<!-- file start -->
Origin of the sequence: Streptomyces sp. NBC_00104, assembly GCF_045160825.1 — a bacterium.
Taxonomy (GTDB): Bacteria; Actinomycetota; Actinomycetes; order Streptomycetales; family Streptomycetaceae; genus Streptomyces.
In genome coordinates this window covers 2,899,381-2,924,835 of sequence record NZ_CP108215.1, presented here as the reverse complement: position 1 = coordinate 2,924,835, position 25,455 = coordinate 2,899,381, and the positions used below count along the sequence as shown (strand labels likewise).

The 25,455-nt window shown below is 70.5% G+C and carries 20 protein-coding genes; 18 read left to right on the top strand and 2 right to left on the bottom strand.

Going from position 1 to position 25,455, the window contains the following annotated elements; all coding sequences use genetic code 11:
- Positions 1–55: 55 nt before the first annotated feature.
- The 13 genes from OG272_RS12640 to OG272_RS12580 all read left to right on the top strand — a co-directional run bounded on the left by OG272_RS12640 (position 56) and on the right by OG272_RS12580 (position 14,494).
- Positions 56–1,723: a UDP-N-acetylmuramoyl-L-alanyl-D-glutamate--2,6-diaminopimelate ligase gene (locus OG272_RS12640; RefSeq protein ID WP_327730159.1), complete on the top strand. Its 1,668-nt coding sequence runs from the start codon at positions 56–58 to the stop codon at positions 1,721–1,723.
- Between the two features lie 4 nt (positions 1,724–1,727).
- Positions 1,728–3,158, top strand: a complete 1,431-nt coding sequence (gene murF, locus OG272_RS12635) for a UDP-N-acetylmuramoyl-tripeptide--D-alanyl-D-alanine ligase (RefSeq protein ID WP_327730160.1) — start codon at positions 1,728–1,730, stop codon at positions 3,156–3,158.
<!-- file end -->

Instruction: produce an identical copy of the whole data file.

Origin of the sequence: Streptomyces sp. NBC_00104, assembly GCF_045160825.1 — a bacterium.
Taxonomy (GTDB): Bacteria; Actinomycetota; Actinomycetes; order Streptomycetales; family Streptomycetaceae; genus Streptomyces.
In genome coordinates this window covers 2,899,381-2,924,835 of sequence record NZ_CP108215.1, presented here as the reverse complement: position 1 = coordinate 2,924,835, position 25,455 = coordinate 2,899,381, and the positions used below count along the sequence as shown (strand labels likewise).

The 25,455-nt window shown below is 70.5% G+C and carries 20 protein-coding genes; 18 read left to right on the top strand and 2 right to left on the bottom strand.

Going from position 1 to position 25,455, the window contains the following annotated elements; all coding sequences use genetic code 11:
- Positions 1–55: 55 nt before the first annotated feature.
- The 13 genes from OG272_RS12640 to OG272_RS12580 all read left to right on the top strand — a co-directional run bounded on the left by OG272_RS12640 (position 56) and on the right by OG272_RS12580 (position 14,494).
- Positions 56–1,723: a UDP-N-acetylmuramoyl-L-alanyl-D-glutamate--2,6-diaminopimelate ligase gene (locus OG272_RS12640; RefSeq protein ID WP_327730159.1), complete on the top strand. Its 1,668-nt coding sequence runs from the start codon at positions 56–58 to the stop codon at positions 1,721–1,723.
- Between the two features lie 4 nt (positions 1,724–1,727).
- Positions 1,728–3,158, top strand: a complete 1,431-nt coding sequence (gene murF, locus OG272_RS12635) for a UDP-N-acetylmuramoyl-tripeptide--D-alanyl-D-alanine ligase (RefSeq protein ID WP_327730160.1) — start codon at positions 1,728–1,730, stop codon at positions 3,156–3,158.